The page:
1863 - Carey, R. Narrative of the Late War in New Zealand - CHAPTER I. Origin of the war...p 1-25

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  1863 - Carey, R. Narrative of the Late War in New Zealand - CHAPTER I. Origin of the war...p 1-25
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CHAPTER I. Origin of the war...

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Origin of the war -- Military force on the island -- Martial law proclaimed -- Operations confined to the Taranaki district -- Arrival of reinforcements from Australia -- Commencement of hostilities.

I PROPOSE in the following pages to give a brief narrative of the events of the New Zealand war of 1860-1861, in the Taranaki district, so far as the military operations under Major-General Pratt are concerned.

It is not my intention, nor would it become me, to enter on the justice or policy

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of the quarrel. These considerations belong more especially to those whose duty it has been to investigate that portion of Maori history, which discusses native title to land, and the proper interpretation of our treaties with the natives. 1

I shall, therefore, only slightly touch upon the origin of the war, and confine myself principally to the military operations of the troops, under the command of Major-General Pratt--commencing in August 1860--by which the war was brought to a successful termination in March 1861.

The unsettled appearance of European politics, the supposed increase of the French force in New Caledonia, and other circumstances, had for some time caused attention to be drawn to the small military and naval forces in the Australian colonies,

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and to the great interests there at stake. Some of these colonies--and Victoria in particular--had made most expensive preparations for self-defence.

In addition to these external causes of anxiety, New Zealand had an internal disturbing element of its own to guard against, in its Maori inhabitants of the northern island, who were numerous, warlike, and independent, and who, though living nominally under our rule, had never acknowledged themselves a conquered race. Nor had our successes in former wars given them much reason for so doing; and while they had been willing at first to see the white man in their country, and to accept the benefits and luxuries he introduced, they had neither contemplated his soon overpowering them, and becoming the dominant race, nor had they calculated upon seeing their lands and old regal sway pass into his hands.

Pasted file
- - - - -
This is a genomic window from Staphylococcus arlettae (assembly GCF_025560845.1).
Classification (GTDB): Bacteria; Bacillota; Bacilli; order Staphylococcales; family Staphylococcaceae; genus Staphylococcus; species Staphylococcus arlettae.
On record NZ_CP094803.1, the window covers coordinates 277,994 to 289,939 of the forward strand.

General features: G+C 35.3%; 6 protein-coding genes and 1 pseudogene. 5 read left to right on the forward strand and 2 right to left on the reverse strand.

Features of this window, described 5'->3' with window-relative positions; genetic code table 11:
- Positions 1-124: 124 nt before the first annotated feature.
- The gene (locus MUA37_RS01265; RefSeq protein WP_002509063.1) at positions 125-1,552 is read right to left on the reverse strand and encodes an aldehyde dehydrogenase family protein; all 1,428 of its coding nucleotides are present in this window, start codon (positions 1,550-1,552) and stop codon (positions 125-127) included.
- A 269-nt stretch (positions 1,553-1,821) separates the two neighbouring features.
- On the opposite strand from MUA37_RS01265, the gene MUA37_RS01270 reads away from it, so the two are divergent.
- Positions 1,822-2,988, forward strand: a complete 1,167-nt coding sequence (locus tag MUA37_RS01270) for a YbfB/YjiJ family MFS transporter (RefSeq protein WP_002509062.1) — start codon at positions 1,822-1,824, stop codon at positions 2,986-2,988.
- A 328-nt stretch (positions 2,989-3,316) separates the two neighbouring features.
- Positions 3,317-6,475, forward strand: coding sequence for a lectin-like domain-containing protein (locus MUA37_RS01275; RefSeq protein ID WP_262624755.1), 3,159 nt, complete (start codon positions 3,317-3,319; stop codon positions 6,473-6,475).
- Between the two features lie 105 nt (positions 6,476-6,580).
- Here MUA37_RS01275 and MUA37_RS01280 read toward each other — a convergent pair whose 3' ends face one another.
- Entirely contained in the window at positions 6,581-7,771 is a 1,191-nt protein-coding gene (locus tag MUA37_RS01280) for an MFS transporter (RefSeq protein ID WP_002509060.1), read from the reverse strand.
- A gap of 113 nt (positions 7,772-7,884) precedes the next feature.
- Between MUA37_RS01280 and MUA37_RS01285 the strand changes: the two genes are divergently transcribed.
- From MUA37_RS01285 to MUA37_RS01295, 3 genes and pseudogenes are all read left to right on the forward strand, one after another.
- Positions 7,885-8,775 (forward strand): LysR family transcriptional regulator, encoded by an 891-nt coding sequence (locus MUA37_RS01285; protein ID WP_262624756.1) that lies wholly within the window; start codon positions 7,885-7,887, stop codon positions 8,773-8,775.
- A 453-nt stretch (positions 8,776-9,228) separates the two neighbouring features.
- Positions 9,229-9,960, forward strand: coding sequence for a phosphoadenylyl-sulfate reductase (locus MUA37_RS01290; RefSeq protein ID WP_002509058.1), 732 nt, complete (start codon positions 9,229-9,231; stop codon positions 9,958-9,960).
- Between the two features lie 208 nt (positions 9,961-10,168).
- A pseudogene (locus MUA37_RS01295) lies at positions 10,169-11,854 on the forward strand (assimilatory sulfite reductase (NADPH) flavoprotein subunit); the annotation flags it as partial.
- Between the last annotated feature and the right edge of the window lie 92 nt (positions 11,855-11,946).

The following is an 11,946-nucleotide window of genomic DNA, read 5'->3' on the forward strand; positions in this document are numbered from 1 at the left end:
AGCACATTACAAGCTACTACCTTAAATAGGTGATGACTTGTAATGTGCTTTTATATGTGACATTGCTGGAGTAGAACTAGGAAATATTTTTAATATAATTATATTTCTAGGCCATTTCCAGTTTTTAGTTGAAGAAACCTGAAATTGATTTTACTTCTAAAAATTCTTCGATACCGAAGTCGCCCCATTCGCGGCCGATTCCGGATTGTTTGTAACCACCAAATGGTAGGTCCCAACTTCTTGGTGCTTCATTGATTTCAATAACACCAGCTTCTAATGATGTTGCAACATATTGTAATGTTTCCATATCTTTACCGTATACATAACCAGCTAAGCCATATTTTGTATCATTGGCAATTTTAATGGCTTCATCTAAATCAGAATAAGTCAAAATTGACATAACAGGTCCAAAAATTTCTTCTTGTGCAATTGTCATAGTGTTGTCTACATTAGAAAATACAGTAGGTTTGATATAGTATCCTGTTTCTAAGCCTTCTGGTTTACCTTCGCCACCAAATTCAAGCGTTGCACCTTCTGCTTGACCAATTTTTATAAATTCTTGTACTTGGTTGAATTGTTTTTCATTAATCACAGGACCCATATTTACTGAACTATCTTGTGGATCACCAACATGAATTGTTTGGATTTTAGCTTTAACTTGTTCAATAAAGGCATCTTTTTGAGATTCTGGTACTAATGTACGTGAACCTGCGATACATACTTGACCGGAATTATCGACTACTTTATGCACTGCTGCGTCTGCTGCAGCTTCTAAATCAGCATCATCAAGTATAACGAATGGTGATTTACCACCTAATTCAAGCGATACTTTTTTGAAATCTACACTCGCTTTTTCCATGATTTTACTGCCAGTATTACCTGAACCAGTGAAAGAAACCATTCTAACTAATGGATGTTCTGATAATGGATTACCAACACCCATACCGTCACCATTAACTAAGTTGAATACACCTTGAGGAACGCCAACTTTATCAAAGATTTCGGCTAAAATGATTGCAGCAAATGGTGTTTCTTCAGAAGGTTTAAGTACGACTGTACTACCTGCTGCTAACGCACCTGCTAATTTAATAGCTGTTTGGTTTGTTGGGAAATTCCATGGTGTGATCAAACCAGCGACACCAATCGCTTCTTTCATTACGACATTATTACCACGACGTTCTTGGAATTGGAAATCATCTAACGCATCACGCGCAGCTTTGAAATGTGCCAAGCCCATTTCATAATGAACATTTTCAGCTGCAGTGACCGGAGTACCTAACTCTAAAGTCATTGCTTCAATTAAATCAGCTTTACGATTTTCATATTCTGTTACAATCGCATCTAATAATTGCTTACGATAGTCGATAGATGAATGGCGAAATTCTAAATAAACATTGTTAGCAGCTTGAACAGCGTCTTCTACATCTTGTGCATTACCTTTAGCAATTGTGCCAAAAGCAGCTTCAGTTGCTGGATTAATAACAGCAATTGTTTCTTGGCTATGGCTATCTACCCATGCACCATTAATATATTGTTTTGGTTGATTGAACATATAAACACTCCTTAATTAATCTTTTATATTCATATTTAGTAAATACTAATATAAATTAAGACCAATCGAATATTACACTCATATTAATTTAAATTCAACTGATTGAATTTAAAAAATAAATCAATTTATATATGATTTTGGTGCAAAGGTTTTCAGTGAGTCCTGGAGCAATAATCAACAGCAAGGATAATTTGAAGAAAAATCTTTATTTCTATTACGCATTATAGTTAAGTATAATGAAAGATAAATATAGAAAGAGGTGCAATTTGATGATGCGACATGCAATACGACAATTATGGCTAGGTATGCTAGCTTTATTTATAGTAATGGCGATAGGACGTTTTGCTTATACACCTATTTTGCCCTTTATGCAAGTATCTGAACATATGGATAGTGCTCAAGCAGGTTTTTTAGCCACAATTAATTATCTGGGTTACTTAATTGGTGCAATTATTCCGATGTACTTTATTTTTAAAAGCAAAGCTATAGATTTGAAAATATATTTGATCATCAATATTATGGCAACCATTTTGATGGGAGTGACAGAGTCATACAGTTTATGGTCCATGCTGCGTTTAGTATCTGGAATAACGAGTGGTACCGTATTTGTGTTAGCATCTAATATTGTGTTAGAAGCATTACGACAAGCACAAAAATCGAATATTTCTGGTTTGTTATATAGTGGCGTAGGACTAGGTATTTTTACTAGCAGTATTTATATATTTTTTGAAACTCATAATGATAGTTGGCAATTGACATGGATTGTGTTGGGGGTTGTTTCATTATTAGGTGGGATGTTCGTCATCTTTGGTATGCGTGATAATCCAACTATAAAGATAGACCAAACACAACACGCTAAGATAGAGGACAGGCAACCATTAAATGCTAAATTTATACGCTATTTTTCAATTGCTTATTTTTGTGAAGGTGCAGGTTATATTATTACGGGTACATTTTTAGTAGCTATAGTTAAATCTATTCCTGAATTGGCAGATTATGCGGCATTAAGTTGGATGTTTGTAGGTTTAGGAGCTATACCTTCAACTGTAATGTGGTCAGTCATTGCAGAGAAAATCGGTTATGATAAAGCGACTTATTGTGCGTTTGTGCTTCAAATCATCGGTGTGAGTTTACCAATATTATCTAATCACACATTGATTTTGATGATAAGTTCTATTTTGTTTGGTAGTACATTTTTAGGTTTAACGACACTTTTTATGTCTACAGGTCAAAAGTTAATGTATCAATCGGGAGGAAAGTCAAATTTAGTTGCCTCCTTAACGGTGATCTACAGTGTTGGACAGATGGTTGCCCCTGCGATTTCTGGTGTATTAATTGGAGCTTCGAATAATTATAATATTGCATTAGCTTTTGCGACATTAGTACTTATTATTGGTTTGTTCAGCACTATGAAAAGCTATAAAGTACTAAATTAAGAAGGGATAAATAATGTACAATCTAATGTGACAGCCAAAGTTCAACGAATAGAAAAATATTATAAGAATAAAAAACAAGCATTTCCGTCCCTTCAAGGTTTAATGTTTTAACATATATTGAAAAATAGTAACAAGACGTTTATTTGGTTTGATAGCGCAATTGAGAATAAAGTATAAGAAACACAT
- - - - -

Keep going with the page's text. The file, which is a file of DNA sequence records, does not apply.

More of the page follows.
The probability that such results would

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follow was brought prominently before them by the vain boasting of the settlers, who openly declared to these proud tribes, that, whether they liked it or not, they must sell their lands to them. While to keep this race in good temper, as much care and respect had hitherto been paid to their prejudices and habits as to those of the most high-caste Hindoo! For undeniably, for the interests of the colony and its colonists, collision with the native population was on all accounts to be avoided.

At the commencement of the year 1860, the military and naval force in the colony was particularly small: the infantry, by the withdrawal, in October 1858, of the 58th Regiment, being reduced to one regiment. The colonists were scattered over the face of the island without the slightest regard, either in the choice of their land, or of sites for their houses, to military or even to mutual defence. The country itself was a network of gullies, ravines, marshes, and

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impenetrable forest; and, except in the neighbourhood of the townships, destitute of roads; and even those near towns were hardly better than cart-tracks, impassable in winter.

To these matters His Excellency the Governor appears to have been fully alive, when, in March 1859, he entertained the offer of Te Teira to sell the block of land at the Waitara, which became, if not the origin, certainly the pretext for the war. For in pressing, in August of the same year, on the Secretary of State for the Colonies the danger of a foreign invasion, he adds in a despatch:-- 'The internal defence of the colony is, however, a difficult question; I cannot but see with some uneasiness the continuance of the movement in favour of the Maori King. With the means at my disposal nothing can be done or could be done to avoid it; nor do I apprehend any immediate danger from it. Should any unforeseen circum-

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stances lead to a collision, the union of a large body of natives under a single chief, with their central position and the fastnesses of their country, would give them a great advantage.

'There are seldom wanting in New Zealand disaffected Europeans, who, for selfish purposes, desire to foment discord between the two races; and by the last mail from Wellington I learn that a deserter, and others, have been disturbing the minds of the natives in that district, and exciting them to arm; that they were purchasing arms extensively, and being drilled, and had used menaces that had alarmed the settlers and the civil authorities.

'I trust that these fears will prove exaggerated, and that the evil influence may not yet spread beyond the district. If, however, blood were once shed by the Europeans, even in self-defence, it would be impossible to foresee the consequences. Some defenceless family would be murdered

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in revenge. The murderers would find countenance and support in their tribe; and the flame of war, once kindled, would extend through the whole island.